If you’re fortunate enough to visit the Art Institute of Chicago (AIC) you will see some extraordinary works of art: Vincent Van Gogh’s The Bedroom, Grant Wood’s American Gothic, Edward Hopper’s Nighthawks, and Georges Seurat’s A Sunday Afternoon on the Island of La Grande Jatte, which spans ten feet and is one of the defining works of pointillist painting.

What you will no longer enjoy is the insight about such works that was once generously given to the public by the museum’s docents. In September, the AIC announced that it was eliminating its 122-person army of volunteers. Why? The official explanation was that the museum decided to replace them with a smaller group of paid guides. But the real impetus was the optics of having a largely older, white, female group of volunteers guiding patrons through an institution that has recently committed itself to an aggressive Diversity, Equity, and Inclusion (DEI) policy.

As the docents were told, they were welcome to reapply to the museum’s new volunteer “educators” program, slated for return in 2023, but there would be far fewer positions and, according to the museum’s newly-hired Executive Director of Learning and Public Engagement, Veronica Stein, the positions that would exist would be selected through “an income equity-focused lens.” In a September 3 letter to the docents, unceremoniously shuttering their 60-year-old program, Stein wrote, “As a civic institution, we acknowledge our responsibility to rebuild the volunteer educator program in a way that allows community members of all income levels to participate, responds to issues of class and income equity, and does not require financial flexibility to participate.”

In other words, because most of the volunteers happened to be people who could afford to give their time without payment, and not enough non-white people volunteered to serve, the program had to be destroyed. The Chicago Tribune was so incensed by Stein’s decision that it published an editorial whose title speaks for itself: “Shame on the Art Institute for Summarily Canning its Volunteer Docents.”

The docents understood what Stein refused to say outright. In a letter to the museum’s president, they noted, “We believe we were dismissed (1) because the museum’s perspective is that the current docent corps’ demographics do not meet the need of the strategic plan (2) the museum concluded that reengineering the docent program was a step towards achieving the museum’s important goal of creating a culture of diversity and inclusion.”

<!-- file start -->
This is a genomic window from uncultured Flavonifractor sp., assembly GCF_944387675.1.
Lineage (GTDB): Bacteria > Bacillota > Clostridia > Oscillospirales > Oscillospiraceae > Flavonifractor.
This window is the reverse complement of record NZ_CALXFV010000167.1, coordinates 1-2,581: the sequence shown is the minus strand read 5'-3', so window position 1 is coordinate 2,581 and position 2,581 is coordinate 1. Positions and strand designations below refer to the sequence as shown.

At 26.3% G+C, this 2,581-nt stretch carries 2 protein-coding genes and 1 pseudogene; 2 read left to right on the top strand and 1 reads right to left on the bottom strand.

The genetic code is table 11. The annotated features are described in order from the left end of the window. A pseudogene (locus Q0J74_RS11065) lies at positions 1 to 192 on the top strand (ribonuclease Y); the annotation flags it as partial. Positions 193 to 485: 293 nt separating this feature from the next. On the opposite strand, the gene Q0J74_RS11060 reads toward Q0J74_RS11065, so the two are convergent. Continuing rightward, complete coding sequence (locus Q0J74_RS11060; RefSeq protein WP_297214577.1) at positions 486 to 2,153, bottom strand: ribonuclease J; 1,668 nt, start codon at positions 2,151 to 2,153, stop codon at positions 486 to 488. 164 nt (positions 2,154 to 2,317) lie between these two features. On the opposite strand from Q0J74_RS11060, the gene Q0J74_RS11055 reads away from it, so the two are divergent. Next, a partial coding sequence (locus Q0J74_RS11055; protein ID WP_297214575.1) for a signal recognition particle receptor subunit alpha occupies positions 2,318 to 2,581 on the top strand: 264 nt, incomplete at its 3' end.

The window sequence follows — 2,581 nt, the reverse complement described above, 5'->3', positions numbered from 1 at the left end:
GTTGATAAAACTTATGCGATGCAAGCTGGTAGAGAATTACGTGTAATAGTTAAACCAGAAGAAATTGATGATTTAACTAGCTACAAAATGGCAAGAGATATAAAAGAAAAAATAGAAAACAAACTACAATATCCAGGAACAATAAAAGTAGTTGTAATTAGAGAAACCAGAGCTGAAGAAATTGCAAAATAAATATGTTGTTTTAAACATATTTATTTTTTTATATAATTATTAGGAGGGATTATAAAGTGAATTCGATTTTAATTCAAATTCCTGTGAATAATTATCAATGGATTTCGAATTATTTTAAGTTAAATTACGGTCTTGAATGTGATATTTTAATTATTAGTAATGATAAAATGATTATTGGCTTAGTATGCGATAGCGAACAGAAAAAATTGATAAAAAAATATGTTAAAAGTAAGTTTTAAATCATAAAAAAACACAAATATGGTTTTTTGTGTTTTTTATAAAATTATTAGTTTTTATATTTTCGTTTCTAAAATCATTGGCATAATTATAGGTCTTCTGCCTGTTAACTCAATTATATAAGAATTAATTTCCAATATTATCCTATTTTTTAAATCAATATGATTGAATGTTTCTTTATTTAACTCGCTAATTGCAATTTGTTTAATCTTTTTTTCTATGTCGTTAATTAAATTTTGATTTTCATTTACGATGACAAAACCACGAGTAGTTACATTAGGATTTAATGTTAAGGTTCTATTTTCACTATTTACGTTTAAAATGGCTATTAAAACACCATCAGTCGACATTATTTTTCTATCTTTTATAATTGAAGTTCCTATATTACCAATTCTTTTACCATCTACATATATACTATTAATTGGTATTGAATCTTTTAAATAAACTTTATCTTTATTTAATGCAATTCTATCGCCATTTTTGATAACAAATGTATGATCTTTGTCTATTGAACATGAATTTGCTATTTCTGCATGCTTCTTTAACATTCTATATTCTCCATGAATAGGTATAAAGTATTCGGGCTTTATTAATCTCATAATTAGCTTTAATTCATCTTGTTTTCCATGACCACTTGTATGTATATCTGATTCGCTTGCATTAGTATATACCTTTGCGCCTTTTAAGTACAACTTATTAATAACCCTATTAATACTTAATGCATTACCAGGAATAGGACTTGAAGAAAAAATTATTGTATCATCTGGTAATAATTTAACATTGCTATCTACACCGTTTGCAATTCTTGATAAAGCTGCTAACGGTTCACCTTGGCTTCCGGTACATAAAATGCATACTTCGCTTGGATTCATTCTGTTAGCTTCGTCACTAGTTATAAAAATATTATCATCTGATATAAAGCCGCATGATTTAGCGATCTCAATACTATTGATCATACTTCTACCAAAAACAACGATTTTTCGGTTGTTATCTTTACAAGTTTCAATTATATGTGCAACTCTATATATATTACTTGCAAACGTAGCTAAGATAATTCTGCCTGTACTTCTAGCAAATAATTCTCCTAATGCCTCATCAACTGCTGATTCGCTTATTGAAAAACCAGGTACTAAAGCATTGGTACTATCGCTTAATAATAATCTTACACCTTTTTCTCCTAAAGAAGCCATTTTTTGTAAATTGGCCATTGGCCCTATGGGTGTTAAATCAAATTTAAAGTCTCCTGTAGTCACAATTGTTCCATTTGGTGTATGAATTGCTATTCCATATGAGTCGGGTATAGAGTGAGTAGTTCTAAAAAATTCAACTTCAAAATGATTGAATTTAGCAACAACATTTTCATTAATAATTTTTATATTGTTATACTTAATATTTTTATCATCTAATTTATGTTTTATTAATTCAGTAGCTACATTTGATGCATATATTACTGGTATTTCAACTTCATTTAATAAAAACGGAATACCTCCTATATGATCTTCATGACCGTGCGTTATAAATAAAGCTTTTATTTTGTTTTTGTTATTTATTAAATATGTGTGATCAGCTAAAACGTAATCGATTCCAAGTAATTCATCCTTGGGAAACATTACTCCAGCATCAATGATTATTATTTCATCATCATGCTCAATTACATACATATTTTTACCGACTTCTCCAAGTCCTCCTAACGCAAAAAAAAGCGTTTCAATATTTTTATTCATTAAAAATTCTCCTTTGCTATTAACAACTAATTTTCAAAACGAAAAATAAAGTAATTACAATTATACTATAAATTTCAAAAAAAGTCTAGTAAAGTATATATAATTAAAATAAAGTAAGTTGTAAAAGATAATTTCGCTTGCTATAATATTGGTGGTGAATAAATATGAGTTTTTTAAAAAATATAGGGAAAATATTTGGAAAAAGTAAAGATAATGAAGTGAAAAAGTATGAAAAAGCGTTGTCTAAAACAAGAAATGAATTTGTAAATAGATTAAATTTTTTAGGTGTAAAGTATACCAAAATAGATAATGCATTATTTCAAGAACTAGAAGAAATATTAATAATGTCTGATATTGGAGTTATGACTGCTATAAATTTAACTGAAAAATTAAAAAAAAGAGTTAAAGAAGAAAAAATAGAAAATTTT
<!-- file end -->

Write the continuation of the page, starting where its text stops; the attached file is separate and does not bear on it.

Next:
Far from opposing the DEI goals of the museum, however, the docents “applaud the AIC’s recognition that it needs to better embrace diversity, equity, inclusion, and access.” They noted their efforts to recruit non-white volunteers from different backgrounds.

Training to become a docent at a major museum is rigorous; at the AIC it involved twice-weekly sessions for a year and a half before applicants were deemed qualified to serve as docents, with continued education during their service and regular training session to prepare them to present new exhibits. Before the AIC axed them, typical docents at the museum had been volunteering for 15 years.

Not surprisingly, the AIC docent story was not covered by mainstream media outlets. It is, however, indicative of a trend toward casting white people—and in this case, white women—as a problem based solely on their race.

Writing in Slate in 2020, Sophie Hagney claimed, “Museums have a docent problem.” The problem? Docents “skew toward a certain demographic. As one museum education employee who has worked at New York’s Museum of Modern Art said, ‘It’s not totally this, but mostly, it’s an army of privileged old white women.’” Hagney quoted approvingly a museum studies professor from the University of Florida who complained, “Docents are one of the most vital resources for museums, but the current model literally has inequality and exclusions baked into it,” tut-tutting the “economic privilege inherent to committing to free labor in service of an institution.” She wants museums to fire all the volunteers and commit to “hiring more people of color.”